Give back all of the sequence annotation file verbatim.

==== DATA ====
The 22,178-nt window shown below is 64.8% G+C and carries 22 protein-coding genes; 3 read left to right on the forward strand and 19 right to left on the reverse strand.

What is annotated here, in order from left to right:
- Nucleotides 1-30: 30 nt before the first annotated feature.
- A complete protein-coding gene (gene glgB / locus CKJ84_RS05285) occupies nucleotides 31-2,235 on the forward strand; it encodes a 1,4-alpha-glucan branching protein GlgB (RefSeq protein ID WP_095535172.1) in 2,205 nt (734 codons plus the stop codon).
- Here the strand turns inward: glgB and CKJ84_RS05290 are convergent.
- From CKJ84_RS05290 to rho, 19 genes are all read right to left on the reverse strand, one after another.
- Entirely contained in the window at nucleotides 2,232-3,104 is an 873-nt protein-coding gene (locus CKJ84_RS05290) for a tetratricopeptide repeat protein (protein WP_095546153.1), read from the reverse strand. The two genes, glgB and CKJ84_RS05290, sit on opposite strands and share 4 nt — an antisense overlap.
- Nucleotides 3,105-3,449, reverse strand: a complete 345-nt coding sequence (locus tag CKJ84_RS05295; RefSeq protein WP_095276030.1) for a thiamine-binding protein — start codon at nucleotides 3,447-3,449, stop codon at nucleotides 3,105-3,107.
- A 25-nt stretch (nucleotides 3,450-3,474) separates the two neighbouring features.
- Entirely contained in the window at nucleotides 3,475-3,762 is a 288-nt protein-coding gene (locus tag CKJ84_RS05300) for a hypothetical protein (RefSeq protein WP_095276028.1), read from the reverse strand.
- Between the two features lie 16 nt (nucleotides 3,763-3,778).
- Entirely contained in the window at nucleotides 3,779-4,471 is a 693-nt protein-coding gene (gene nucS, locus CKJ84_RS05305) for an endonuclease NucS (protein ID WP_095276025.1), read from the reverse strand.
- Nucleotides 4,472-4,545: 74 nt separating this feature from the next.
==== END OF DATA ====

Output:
The 22,178-nt window shown below is 64.8% G+C and carries 22 protein-coding genes; 3 read left to right on the forward strand and 19 right to left on the reverse strand.

What is annotated here, in order from left to right:
- Nucleotides 1-30: 30 nt before the first annotated feature.
- A complete protein-coding gene (gene glgB / locus CKJ84_RS05285) occupies nucleotides 31-2,235 on the forward strand; it encodes a 1,4-alpha-glucan branching protein GlgB (RefSeq protein ID WP_095535172.1) in 2,205 nt (734 codons plus the stop codon).
- Here the strand turns inward: glgB and CKJ84_RS05290 are convergent.
- From CKJ84_RS05290 to rho, 19 genes are all read right to left on the reverse strand, one after another.
- Entirely contained in the window at nucleotides 2,232-3,104 is an 873-nt protein-coding gene (locus CKJ84_RS05290) for a tetratricopeptide repeat protein (protein WP_095546153.1), read from the reverse strand. The two genes, glgB and CKJ84_RS05290, sit on opposite strands and share 4 nt — an antisense overlap.
- Nucleotides 3,105-3,449, reverse strand: a complete 345-nt coding sequence (locus tag CKJ84_RS05295; RefSeq protein WP_095276030.1) for a thiamine-binding protein — start codon at nucleotides 3,447-3,449, stop codon at nucleotides 3,105-3,107.
- A 25-nt stretch (nucleotides 3,450-3,474) separates the two neighbouring features.
- Entirely contained in the window at nucleotides 3,475-3,762 is a 288-nt protein-coding gene (locus tag CKJ84_RS05300) for a hypothetical protein (RefSeq protein WP_095276028.1), read from the reverse strand.
- Between the two features lie 16 nt (nucleotides 3,763-3,778).
- Entirely contained in the window at nucleotides 3,779-4,471 is a 693-nt protein-coding gene (gene nucS, locus CKJ84_RS05305) for an endonuclease NucS (protein ID WP_095276025.1), read from the reverse strand.
- Nucleotides 4,472-4,545: 74 nt separating this feature from the next.